Our April update covers recent developments in UK employment law, including cases on lawful grounds for suspending employees, communicating with women on maternity leave and a novel case on the limits of lawful positive discrimination. We also outline other points of note, including new government consultations on regulating the use of confidentiality clauses, as well as extending the current public sector off-payroll working rules to the private sector.

An employer may suspend an employee when it has reasonable and proper cause

The Court of Appeal has confirmed that an employer will not breach the implied term of trust and confidence if it suspends an employee where it has reasonable and proper cause to do so.

This case concerned a primary school teacher who was alleged to have used excessive force on three occasions against two pupils with challenging behavioural issues. She resigned after she was suspended to allow a disciplinary investigation to take place. She subsequently brought a county court claim for breach of the implied term of trust and confidence, arguing that suspension was not reasonable or necessary for the conduct of the investigation.

Dismissing her claim, the County Court held that the school had reasonable and proper cause for suspending her. The High Court upheld an appeal, finding that suspension was largely a knee-jerk reaction and had not been necessary. The Court of Appeal then reversed the High Court’s decision. In doing so, it emphasised that the issue of whether there was reasonable and proper cause for a suspension was a question of fact, and that an appellate court shouldn’t interfere with the factual findings at first instance unless it has identified a misdirection of law or other error of principle. The High Court also erred by asking whether suspension had been necessary, whereas the correct legal test is to consider whether the employer had reasonable and proper cause.

Why this matters?

It is helpful to have the Court of Appeal confirm that a legal test of whether suspension was ‘necessary’ sets the bar too high. Nonetheless, employers still need to give careful consideration as to whether they have reasonable and proper grounds to suspend, as there can be serious consequences for getting this wrong. In addition to potentially undermining the fairness of a subsequent dismissal, the employee may also be able to claim damages for breach of contract, as illustrated by this case.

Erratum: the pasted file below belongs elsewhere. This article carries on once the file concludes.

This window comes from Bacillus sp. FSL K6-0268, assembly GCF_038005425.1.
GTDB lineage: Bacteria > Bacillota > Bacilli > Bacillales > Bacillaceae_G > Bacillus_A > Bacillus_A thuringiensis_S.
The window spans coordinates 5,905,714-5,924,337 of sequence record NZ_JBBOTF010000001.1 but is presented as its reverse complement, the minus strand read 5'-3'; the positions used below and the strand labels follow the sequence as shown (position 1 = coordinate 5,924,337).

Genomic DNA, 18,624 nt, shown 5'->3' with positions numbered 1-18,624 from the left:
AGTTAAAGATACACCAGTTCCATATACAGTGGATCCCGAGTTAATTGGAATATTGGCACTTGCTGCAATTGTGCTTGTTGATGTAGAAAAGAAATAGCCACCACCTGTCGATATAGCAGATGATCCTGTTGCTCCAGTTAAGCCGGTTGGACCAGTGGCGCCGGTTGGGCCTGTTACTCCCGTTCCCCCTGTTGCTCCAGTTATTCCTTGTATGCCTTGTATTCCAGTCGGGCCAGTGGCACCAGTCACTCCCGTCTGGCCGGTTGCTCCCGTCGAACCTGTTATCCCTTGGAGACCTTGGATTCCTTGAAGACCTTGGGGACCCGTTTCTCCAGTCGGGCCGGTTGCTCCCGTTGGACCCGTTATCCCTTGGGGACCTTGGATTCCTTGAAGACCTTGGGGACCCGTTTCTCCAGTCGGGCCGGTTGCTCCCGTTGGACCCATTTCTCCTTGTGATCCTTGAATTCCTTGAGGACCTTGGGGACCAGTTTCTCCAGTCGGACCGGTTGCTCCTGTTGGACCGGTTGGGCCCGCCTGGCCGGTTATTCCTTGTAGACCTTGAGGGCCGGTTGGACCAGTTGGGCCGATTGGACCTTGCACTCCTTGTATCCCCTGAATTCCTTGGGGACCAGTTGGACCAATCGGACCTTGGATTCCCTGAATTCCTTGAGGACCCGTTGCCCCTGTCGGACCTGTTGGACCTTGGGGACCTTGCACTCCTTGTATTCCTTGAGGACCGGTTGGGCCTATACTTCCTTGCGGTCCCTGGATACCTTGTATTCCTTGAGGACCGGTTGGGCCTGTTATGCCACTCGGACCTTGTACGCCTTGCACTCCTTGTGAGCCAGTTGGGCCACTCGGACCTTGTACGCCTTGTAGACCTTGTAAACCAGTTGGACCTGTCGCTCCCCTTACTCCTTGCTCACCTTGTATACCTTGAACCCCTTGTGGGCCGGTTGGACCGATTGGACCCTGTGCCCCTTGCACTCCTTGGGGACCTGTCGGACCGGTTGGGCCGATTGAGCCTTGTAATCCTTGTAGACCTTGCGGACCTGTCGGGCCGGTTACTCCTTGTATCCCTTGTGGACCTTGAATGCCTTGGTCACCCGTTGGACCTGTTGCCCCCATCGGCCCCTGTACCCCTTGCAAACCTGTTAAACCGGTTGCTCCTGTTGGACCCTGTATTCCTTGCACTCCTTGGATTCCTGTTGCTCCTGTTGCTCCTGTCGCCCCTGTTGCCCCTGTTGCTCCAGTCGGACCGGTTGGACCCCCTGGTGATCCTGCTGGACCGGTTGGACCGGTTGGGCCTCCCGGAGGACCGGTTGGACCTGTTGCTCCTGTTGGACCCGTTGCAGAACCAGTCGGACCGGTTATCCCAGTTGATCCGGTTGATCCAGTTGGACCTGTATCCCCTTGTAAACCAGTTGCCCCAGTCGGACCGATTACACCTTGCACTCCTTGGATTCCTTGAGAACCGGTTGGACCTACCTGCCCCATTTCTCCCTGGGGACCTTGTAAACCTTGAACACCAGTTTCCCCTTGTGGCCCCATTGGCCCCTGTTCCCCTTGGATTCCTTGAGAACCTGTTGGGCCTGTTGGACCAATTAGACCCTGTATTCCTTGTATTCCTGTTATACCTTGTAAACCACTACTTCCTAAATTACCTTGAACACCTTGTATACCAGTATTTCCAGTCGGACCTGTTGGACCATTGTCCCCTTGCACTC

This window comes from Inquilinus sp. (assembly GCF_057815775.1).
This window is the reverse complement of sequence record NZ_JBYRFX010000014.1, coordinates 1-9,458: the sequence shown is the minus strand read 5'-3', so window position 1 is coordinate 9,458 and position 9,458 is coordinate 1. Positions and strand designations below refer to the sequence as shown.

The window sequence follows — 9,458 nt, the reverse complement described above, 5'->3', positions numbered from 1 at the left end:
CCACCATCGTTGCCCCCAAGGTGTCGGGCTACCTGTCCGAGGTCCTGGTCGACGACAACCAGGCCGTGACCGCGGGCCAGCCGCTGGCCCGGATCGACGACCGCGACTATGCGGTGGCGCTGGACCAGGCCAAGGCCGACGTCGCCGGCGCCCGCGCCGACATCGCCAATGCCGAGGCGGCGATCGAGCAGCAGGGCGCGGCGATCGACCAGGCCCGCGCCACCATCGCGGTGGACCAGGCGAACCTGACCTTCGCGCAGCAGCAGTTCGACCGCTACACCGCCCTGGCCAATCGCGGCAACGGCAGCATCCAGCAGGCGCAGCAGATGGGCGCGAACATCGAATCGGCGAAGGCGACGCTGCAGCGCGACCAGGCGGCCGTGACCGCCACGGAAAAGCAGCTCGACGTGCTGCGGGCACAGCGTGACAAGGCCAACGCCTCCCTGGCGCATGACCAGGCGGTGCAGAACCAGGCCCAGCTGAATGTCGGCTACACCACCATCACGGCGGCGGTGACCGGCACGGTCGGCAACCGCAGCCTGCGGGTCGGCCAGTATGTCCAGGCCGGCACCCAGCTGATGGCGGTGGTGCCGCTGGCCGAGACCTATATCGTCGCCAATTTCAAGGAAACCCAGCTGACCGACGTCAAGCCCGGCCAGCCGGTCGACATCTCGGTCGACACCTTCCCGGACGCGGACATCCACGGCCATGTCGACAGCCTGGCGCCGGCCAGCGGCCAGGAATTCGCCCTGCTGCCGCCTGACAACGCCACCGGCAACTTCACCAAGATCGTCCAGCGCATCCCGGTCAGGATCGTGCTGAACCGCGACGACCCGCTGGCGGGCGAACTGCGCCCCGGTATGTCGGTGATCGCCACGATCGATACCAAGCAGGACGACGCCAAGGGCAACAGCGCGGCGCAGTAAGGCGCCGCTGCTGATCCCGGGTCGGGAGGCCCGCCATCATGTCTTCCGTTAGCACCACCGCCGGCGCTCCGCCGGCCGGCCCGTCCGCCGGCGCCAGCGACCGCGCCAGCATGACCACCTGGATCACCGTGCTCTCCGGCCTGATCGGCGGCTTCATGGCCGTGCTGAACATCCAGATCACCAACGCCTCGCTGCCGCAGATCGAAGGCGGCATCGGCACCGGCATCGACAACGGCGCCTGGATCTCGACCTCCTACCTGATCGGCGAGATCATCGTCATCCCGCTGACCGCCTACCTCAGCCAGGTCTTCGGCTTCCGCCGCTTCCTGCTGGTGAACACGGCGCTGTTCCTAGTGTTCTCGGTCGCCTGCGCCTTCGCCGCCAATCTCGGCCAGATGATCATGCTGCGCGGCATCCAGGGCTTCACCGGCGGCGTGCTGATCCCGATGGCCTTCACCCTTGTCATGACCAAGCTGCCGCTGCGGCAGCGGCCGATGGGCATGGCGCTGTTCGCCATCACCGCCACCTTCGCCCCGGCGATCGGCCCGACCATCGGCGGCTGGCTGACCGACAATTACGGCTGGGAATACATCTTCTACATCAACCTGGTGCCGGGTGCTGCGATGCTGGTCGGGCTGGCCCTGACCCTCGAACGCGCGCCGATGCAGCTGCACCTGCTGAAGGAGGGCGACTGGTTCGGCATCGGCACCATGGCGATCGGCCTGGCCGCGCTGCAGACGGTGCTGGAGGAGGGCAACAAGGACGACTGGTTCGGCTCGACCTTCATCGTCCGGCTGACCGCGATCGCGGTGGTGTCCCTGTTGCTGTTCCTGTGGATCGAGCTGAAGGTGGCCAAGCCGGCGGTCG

Mayor and Burgesses of the London Borough of Lambeth v Agoreyo

Employment Tribunal considers the limits on lawful positive discrimination

The Equality 2010 Act doesn’t generally permit positive discrimination. Instead it allows employers to take less aggressive ‘positive action’ steps to level the playing field in relation to disadvantaged groups, provided certain strict conditions apply. Typical general positive action measures include offering training for or encouraging applications from groups the employer reasonably considers to be under-represented in its workforce. However, in the context of recruitment and promotion, there is a specific statutory positive action measure that does include a positive discrimination element, where the favoured candidate is just as qualified as the other candidate for the role; in these circumstances, the possession of the protected characteristic (gender, race etc) can be used as a ‘tie breaker’ provided the employer reasonably considers that the protected group is under-represented in its workforce. The case below appears to be the first time a UK employment tribunal has considered a situation where an employer has sought to rely on this exemption as a defence to a discrimination claim.

As a result of its slow progress in increasing diversity amongst its workforce, the employer, a police force, implemented a radical recruitment programme. From the pool of all police constables candidates who passed an assessment centre and interview process, jobs were offered to all female, BAME, LGBT or disabled candidates who passed, ahead of all other candidates. There were insufficient remaining vacancies for the other candidates who had passed, including Mr Furlong, a white, heterosexual male. He brought a claim for direct discrimination on the grounds of sexual orientation, race and sex.